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Film Review: The Riot Club: 10 More Reasons to Detest Rich People

03/31/2015 04:04 pm ET | Updated May 31, 2015

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Those of us who lead hapless lives know how frightening getting up in the morning can be. Instead of rising and embracing the daylight with an ardent cuddle and a zealous "Yahoo!" we see grey clouds overhead and wonder aloud, "What now?" Another egg carton with broken shells? A second bedbug infestation within twelve months? Still no replies to our Christian Mingles ad even though we've noted we can recite the Book of Revelation by heart in Latin?

Ah, if only we were born into a family of elites. The ultra-rich. Aristocrats with an enviable gene pool.

But instead we're impoverished and pear-shaped with squinty eyes and in need of Proactiv+.

On top of these misfortunes, we really know the gods are against us if while fingering the remote, we accidentally come across Joshua Jackson in The Skulls (2000), and begin to watch it out of inertia. This incapacitating thriller was inspired by Yale's secretive society, Skull and Bones, a club that counted both George H.W. Bush and G.W. Bush as members. Here is a society that legend claims grooms its chosen few to become leaders and manipulators of every aspect of American society, with the possible exception of Nickelodeon.

Well, Lone Scherfig's The Riot Club, which is much better than The Skulls, is an adaptation of Laura Wade's play Posh, which ran successfully at London's Royal Court in 2010. This is a British take on the matter. Over there, under Queen Elizabeth's corgis' gaze, numerous ruling class members have been part of Oxford University's Bullingdon Club, a prime example being the current Prime Minister David Cameron, a political leader not especially renowned for his affection for the less unfortunate inhabitants of Britain.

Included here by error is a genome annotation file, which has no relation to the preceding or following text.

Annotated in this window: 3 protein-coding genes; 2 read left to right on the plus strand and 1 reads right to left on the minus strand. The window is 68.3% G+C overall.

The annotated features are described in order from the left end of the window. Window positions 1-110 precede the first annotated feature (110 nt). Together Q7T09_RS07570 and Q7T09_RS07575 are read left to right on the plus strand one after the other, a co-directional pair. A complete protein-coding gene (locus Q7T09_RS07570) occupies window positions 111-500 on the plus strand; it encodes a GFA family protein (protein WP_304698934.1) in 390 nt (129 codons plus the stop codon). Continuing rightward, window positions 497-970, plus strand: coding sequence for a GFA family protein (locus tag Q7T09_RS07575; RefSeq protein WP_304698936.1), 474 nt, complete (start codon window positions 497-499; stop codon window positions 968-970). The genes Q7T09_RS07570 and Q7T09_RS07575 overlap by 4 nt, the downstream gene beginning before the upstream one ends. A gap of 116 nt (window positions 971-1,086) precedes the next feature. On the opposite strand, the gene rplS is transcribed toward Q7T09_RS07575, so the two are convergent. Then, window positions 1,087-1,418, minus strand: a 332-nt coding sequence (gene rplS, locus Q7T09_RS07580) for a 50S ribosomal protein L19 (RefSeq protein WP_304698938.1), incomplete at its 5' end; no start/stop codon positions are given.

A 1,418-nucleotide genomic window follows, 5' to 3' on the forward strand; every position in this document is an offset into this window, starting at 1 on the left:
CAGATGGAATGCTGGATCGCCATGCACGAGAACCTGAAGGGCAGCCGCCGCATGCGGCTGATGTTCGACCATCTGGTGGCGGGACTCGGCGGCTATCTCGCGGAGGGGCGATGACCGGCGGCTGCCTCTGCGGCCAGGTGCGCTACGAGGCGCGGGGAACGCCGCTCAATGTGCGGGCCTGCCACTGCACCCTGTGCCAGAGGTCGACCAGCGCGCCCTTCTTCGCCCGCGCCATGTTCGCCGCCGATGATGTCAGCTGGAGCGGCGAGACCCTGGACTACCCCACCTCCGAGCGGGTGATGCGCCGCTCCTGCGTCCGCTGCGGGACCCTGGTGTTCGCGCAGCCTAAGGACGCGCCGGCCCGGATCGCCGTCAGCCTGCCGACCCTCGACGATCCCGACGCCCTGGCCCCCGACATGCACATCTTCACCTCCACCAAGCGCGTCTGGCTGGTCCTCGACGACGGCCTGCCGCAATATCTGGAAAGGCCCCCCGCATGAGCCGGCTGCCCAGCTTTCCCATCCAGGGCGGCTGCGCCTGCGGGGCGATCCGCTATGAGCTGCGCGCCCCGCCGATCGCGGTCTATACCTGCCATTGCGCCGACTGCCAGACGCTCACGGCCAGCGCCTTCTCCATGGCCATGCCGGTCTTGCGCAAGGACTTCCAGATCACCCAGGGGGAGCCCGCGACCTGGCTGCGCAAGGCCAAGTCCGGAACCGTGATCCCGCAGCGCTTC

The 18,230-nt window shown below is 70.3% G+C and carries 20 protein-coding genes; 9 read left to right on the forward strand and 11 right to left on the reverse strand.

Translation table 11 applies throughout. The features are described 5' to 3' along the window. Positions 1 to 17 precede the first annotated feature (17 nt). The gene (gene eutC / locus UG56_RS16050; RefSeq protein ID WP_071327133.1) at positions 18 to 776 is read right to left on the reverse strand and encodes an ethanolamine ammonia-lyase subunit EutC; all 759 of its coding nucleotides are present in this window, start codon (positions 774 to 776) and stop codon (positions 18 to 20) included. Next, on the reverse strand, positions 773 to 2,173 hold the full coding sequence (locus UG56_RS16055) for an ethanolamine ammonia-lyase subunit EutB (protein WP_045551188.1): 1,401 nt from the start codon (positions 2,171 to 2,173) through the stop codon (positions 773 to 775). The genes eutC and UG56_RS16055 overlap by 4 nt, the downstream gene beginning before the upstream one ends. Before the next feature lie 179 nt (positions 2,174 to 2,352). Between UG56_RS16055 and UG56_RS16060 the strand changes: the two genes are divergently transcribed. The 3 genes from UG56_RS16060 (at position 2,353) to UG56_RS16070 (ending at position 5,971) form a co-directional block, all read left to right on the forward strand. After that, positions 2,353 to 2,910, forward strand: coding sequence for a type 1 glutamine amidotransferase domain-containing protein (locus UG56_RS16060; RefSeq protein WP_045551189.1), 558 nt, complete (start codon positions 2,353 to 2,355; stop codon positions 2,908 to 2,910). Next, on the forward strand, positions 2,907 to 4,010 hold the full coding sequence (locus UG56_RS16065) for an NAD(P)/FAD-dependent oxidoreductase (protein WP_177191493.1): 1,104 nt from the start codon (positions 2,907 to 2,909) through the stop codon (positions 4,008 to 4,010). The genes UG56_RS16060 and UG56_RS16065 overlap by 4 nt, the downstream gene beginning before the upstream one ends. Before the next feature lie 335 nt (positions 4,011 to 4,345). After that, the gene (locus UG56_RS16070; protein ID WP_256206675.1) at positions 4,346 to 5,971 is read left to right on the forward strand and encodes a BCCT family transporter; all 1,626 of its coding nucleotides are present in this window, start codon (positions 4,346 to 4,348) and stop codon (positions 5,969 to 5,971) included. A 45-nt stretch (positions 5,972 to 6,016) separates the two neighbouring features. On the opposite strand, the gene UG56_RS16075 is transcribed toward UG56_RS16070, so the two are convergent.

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Matthew Beard and Douglas Booth in Lone Scherfig's THE RIOT CLUB. Courtesy of Nicole Dove. Copyright Pinewood Films No7 Ltd.

In the film, the disdainful group is called the Riot Club, named after a Lord Ryot, a popular satyric student of the late 1700s, who was fatally wounded by a professor for copulating with the said professor's wife. Apparently, Ryot "lived by the 'sword' and died by the 'sword.'" In his defense, he noted that he didn't know the maiden he was consorting with was married. "By her conduct, I thought she'd never been satisfied before." To honor him, a tony, hedonistic society was begun that was restricted to a membership of ten.

Jump to present time, and two new inductees have just been selected to join the Riots. There's Alistair (Sam Claflin), whose brother was formerly president of the Club. From a wealthy family, he's resentful that both his kin and his new peers expect him to be wild and brilliant like his brother. He wants to rebel against these expectancies, yet he doesn't really have the moxie to do so.